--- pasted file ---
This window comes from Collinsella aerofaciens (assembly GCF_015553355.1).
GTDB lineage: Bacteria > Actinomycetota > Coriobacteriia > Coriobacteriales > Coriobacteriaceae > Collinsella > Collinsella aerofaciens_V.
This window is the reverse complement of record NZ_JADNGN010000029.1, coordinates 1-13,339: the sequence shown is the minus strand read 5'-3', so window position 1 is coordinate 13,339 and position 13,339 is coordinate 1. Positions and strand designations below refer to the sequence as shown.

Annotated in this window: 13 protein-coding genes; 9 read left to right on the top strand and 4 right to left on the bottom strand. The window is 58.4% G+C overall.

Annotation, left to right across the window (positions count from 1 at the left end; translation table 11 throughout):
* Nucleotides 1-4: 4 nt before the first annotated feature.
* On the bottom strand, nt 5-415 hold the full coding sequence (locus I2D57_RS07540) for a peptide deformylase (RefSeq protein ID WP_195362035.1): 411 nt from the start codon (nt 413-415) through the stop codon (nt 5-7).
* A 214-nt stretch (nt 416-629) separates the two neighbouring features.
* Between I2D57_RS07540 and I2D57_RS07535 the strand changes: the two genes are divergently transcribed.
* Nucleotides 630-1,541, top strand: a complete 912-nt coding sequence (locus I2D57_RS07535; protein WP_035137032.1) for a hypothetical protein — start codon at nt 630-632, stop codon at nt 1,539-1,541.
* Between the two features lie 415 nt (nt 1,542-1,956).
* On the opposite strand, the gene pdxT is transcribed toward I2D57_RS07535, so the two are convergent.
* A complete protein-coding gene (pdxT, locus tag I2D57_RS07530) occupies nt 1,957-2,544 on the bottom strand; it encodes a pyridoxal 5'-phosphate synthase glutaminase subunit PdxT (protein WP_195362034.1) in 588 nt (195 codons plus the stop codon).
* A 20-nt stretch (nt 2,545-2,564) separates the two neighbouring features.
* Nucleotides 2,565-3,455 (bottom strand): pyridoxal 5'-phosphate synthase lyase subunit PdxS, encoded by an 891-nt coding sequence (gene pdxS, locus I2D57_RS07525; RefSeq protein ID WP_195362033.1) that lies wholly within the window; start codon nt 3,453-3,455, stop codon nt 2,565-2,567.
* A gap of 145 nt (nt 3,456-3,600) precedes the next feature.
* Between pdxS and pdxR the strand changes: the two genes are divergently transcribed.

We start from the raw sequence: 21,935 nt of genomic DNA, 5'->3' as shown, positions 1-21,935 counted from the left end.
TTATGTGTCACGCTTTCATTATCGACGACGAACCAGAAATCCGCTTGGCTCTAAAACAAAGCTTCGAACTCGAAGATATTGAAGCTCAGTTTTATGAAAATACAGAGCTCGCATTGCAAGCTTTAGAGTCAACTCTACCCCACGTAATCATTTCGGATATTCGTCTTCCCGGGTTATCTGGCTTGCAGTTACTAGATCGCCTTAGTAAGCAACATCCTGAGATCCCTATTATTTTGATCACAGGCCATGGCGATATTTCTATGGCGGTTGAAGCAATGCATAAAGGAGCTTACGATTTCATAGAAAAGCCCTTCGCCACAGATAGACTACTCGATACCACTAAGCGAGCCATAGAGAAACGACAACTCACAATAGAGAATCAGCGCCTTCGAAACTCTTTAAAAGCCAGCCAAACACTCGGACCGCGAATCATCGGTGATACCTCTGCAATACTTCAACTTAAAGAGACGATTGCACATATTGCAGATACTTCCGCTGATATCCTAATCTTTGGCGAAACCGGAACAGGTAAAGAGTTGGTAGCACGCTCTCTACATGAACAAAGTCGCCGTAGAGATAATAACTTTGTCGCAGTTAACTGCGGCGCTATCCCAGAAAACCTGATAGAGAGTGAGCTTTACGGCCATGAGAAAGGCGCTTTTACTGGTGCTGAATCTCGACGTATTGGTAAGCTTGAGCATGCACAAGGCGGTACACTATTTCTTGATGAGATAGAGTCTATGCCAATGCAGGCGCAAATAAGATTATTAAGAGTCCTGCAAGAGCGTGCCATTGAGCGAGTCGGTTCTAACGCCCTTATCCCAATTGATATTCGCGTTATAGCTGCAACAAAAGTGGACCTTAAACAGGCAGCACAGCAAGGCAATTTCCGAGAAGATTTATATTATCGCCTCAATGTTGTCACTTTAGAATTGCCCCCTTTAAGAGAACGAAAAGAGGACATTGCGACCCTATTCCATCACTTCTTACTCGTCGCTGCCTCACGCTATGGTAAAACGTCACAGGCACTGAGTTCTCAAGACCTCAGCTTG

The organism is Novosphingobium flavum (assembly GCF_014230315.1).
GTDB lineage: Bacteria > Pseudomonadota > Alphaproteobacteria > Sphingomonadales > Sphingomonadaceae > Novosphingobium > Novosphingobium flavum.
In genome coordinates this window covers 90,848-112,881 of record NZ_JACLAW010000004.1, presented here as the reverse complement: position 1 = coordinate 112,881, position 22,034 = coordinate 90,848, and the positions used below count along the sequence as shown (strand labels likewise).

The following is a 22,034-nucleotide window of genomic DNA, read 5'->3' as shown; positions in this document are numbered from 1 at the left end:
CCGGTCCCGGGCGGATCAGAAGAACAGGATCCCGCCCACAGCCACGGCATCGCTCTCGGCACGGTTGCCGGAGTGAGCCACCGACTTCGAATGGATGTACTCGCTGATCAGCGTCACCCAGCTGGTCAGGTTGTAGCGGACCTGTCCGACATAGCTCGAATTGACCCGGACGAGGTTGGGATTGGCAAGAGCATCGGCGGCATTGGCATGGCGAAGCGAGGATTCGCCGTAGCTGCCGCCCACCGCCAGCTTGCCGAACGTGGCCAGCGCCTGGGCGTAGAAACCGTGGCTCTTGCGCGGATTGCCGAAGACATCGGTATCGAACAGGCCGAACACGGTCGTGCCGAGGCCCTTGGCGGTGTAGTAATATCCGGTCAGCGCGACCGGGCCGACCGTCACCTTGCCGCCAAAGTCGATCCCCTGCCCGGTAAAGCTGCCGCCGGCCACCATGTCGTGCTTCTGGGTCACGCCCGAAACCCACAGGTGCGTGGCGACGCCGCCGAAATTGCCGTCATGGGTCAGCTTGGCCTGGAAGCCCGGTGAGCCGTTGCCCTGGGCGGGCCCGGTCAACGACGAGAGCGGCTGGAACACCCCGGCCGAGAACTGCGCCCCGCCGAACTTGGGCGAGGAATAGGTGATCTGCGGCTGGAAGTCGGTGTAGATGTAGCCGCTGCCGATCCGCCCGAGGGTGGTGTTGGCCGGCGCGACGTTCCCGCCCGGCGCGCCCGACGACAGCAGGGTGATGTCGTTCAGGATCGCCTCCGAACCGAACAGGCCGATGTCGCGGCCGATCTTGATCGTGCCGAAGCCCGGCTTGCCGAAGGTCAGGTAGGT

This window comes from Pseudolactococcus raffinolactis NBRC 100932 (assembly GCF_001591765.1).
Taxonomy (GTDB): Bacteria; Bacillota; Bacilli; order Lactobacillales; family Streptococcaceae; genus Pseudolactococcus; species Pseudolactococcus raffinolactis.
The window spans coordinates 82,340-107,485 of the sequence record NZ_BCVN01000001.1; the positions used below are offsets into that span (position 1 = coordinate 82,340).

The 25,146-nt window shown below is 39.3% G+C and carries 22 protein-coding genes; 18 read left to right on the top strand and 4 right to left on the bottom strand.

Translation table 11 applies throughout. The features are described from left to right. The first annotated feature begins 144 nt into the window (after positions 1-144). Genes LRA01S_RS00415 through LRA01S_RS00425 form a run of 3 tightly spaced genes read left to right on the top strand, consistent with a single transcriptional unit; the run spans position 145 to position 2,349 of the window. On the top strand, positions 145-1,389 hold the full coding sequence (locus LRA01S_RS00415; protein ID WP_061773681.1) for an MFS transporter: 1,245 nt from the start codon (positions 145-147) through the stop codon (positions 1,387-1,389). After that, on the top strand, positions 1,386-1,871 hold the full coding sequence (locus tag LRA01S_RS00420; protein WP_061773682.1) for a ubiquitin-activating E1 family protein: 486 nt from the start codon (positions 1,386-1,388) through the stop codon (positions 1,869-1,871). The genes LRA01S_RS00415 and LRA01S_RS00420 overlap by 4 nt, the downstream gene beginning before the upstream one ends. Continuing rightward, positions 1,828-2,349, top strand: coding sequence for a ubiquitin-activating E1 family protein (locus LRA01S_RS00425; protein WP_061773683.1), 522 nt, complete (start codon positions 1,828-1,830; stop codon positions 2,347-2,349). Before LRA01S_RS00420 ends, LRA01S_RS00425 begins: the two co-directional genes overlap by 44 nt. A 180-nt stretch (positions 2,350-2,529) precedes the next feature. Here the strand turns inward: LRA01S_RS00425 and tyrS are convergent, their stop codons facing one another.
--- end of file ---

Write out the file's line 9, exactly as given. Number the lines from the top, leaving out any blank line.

* Between I2D57_RS07540 and I2D57_RS07535 the strand changes: the two genes are divergently transcribed.